USDA says that the average adult is supposed to have between 2.5 and 3 cups of vegetables a day and kids, depending on their age, should have between 1 and 2.5 cups a day. Those are a lot of vegetables, especially when so many people, particularly kids, think veggies are “yucky” unless dipped in ranch or covered with cheese. These days though, more and more people are getting sneaky about how they eat their veggies.
Cauliflower is one of the easiest veggies to sneak into your diet. People are turning cauliflower into everything from pizza crust to Alfredo sauce. Its unique texture and ability to absorb flavor make it one of the most flexible vegetables, serving as a nutritious main course or a handy substitute in gluten-free and low-carb dishes, and even desserts! It is a significant source of antioxidants, fiber, and vitamins B6, C, and K. At only 25 calories per cup, you can eat as much as you want. Smash cauliflower as a stand-in for mashed potatoes; roast it with salt and Parmesan cheese as a substitute for popcorn. You can roast it, sauté it, steam it, rice it, and purée it. Cauliflower is truly the king of the sneaky vegetables.
Zucchini is another great sneaky vegetable. Zucchini bread or muffins are an excellent way to add vegetables into a sweet and yummy package. Shredded zucchini can be added to any cake to make it moister. You will want to cut back a little on the wet ingredients because zucchini has a high moisture content. Chocolate is especially good because it covers the zucchini flavor, and if you peel it before shredding, there is not incriminating evidence.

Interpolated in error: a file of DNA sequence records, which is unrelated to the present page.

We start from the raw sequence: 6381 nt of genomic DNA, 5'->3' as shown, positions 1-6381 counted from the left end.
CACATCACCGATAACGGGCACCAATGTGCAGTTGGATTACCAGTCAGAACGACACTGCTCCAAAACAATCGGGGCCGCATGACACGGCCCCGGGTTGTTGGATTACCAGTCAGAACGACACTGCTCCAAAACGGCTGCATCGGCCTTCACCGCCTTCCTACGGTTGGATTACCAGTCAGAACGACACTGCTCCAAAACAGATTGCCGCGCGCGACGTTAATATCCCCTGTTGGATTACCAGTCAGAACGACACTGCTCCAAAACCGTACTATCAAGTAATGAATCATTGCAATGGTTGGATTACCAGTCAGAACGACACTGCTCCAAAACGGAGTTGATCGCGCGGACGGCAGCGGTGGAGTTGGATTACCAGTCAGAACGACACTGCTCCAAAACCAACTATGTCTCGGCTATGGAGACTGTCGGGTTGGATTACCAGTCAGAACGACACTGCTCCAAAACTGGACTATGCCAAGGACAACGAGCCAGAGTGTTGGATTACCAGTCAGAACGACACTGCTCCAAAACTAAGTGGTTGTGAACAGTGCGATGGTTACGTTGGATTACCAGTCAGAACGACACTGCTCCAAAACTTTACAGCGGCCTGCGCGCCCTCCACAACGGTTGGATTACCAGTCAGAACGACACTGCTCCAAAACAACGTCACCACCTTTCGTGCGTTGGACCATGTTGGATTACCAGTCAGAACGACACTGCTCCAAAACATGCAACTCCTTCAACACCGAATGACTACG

People have been using zucchini as a substitute for noodles for so long they even have a name: zoodles. They can be used to sub for noodles. You can purchase a spiralizer and go crazy making ribbons. A spiralizer spins the vegetable and pushes it through a set of blades that cut it into ribbons. It’s the same technology that has been used for years to make curly fries, but now it is being used to turn squash and other vegetables into a substitute for long, thin noodles. You don’t need to have spiralizer to make zoodles. The julienne blade of a potato peeler or a mandolin will also work. Any type of sauce you would eat on noodles goes well on zoodles. One key is not to cook them very long; in fact, some people just use the heat of their sauce to just soften them. You can sauté, boil, bake, or microwave zoodles but for a very short amount of time. For example, don’t leave them in the water for more than a minute. The only down side to zoodles is their water content. Make sure to drain them well in a colander, and some people even pat them dry with a paper towel. Also, make sure that the sauce is not a watery sauce because the heat of the sauce will draw even more moisture out of the zoodles.
Sneak Them Into the Sauce
Speaking of sauce, tomato-based sauces are the perfect home for sneaky vegetables. Moms across the country are pureeing spinach, pumpkin, sweet potato, carrots, zucchini, yellow squash, and bell peppers and adding them to sauces without their family ever knowing. If you steam and puree vegetables ahead of time, you can keep them in the freezer for up to six months. Store the puree in 1-2 cup portions and add them into recipes as you are cooking and no one will be the wiser! These pureed vegetables also go well in smoothies, dips, cheese sauces, soups, chili, pasta dishes, meatloaf, casseroles, and baked goods.
Adding Nutrients and Flavor
No matter whether you are sneaking veggies into your family’s favorite meals or just trying to meet your daily recommended servings, vegetables can be added to most anything and will give your recipe a punch of nutrients and often flavor.